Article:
Summary: To join Jesus in His mission, you must get in the boat. That doesn’t guarantee you will be free from storms, but Christ will see you through to the other side.

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The Storms of Discipleship

Matthew 8:23-27

The 200-year-old church was being readied for an anniversary celebration when calamity struck: the bell ringer was called out of town. The church immediately advertised for another. When the replacement arrived, the Pastor took him to the steps leading to the bell tower, some 150 feet above them. Round and round they went, huffing and puffing all the way. Just as they reached the landing, the person applying for the job of ‘bell ringer’ tripped and fell face-first into the biggest bell of all.


Dazed by the blow, the bell ringer stumbled backward onto the landing. The railing broke loose and he fell to the ground. Miraculously, he was unhurt—only stunned—but the Pastor thought it best to call an ambulance.

“Do you know this man’s name?” asked the paramedic when he arrived.

“No,” the Pastor replied, “I’m sorry. He never told me his name. But his face sure rings a bell.”

Sometimes we can feel a little like that bell ringer. No matter how hard we try, we always seem to fall face first into another problem. Life just keeps coming at us, and the ringing never stops in our ears. We ask ourselves, “Is this what Jesus meant by the abundant life?” We may feel like life is passing us by, or that we are caught up in a whirlwind with no promise of escape.

Though I am not a great fan of country music, it does seem to sum up the realities of life in ways that other music can’t. Take for example on of Kenny Chesney’s songs and music videos titled; “There goes my life”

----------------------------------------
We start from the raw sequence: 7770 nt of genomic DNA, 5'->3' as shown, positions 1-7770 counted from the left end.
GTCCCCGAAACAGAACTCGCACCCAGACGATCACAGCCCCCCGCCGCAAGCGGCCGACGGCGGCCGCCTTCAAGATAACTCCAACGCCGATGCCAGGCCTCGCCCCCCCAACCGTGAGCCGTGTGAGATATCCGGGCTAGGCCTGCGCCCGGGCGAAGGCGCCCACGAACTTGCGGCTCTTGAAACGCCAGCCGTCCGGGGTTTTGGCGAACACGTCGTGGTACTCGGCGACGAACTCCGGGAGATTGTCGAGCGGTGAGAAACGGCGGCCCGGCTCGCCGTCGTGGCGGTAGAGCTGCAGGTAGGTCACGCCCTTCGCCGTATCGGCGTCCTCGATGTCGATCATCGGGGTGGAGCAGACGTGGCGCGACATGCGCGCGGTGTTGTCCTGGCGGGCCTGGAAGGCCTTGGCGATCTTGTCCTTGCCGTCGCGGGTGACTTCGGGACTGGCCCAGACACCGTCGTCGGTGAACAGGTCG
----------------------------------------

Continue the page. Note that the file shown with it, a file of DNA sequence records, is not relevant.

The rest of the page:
“There Goes My Life…” Is a ballad that focuses on the life of two young kids in high school that find themselves caught in a storm created by their own decision to have sex out of marriage.

The video pictures a scene of this young couple standing in the entry way of a football stadium, where the young lady explains to her boyfriend that she has found out that she is pregnant. He, in disbelief begins to reflect, rubbing his hand through his hair, walking off, sitting alone in the locker room over a decision that was made in an unguarded moment of passion.

All he can see are his dreams going up in smoke. He sings the refrain of the song:

“What will I do in this time when all my plans are gone? There goes my life, there goes my future - my everything - might as well kiss it all good by, there goes my life.”

As the video and the song continue we now see him reflecting on the life of this little child born out of wedlock. A couple of years have passed, and the mistake he’d made now covers the refrigerator door with pictures colored by a child’s hand. He loves that little girl, as she walks up the stairs to bed, she says, “I love you daddy, goodnight,” and he responds, “There goes my life, there goes my future.”

The song concludes when this same little girl standing in the doorway of their home, saying goodbye as she’s off to the coast for college, and he stands in the window waving goodbye, singing, “There goes my life, there goes my future.”

The very thing that causes us grief and stress today, the storm that we may be passing through in this moment, may in God’s grace turn out to be the doorway to a new world, a new hope, a new dawn. We must never forget that Jesus is always with us, and that He has a plan for our lives. That plan can often include storms, as the disciples found out in Matthew 8:23-27.

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